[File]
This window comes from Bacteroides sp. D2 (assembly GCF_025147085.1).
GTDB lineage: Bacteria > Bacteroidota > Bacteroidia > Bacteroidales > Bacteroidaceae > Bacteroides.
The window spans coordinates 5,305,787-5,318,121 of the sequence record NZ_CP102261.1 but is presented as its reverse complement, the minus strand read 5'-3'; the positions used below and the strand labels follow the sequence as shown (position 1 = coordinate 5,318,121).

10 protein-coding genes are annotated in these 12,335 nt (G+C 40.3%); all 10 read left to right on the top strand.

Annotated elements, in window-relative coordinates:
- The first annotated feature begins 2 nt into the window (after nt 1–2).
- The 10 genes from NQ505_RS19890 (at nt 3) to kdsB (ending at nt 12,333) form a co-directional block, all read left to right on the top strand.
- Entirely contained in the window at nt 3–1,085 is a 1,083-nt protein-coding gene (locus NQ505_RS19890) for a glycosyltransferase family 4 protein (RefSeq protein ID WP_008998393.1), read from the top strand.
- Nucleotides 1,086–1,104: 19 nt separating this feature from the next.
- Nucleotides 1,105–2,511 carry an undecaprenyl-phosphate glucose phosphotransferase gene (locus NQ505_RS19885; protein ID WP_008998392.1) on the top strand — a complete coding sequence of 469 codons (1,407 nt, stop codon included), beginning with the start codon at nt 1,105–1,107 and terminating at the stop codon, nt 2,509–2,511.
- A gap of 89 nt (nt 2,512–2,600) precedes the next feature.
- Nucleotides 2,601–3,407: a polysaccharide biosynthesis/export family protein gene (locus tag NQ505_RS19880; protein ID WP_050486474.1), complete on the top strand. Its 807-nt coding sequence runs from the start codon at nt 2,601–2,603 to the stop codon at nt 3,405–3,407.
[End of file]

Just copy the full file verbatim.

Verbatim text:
This window comes from Bacteroides sp. D2 (assembly GCF_025147085.1).
GTDB lineage: Bacteria > Bacteroidota > Bacteroidia > Bacteroidales > Bacteroidaceae > Bacteroides.
The window spans coordinates 5,305,787-5,318,121 of the sequence record NZ_CP102261.1 but is presented as its reverse complement, the minus strand read 5'-3'; the positions used below and the strand labels follow the sequence as shown (position 1 = coordinate 5,318,121).

10 protein-coding genes are annotated in these 12,335 nt (G+C 40.3%); all 10 read left to right on the top strand.

Annotated elements, in window-relative coordinates:
- The first annotated feature begins 2 nt into the window (after nt 1–2).
- The 10 genes from NQ505_RS19890 (at nt 3) to kdsB (ending at nt 12,333) form a co-directional block, all read left to right on the top strand.
- Entirely contained in the window at nt 3–1,085 is a 1,083-nt protein-coding gene (locus NQ505_RS19890) for a glycosyltransferase family 4 protein (RefSeq protein ID WP_008998393.1), read from the top strand.
- Nucleotides 1,086–1,104: 19 nt separating this feature from the next.
- Nucleotides 1,105–2,511 carry an undecaprenyl-phosphate glucose phosphotransferase gene (locus NQ505_RS19885; protein ID WP_008998392.1) on the top strand — a complete coding sequence of 469 codons (1,407 nt, stop codon included), beginning with the start codon at nt 1,105–1,107 and terminating at the stop codon, nt 2,509–2,511.
- A gap of 89 nt (nt 2,512–2,600) precedes the next feature.
- Nucleotides 2,601–3,407: a polysaccharide biosynthesis/export family protein gene (locus tag NQ505_RS19880; protein ID WP_050486474.1), complete on the top strand. Its 807-nt coding sequence runs from the start codon at nt 2,601–2,603 to the stop codon at nt 3,405–3,407.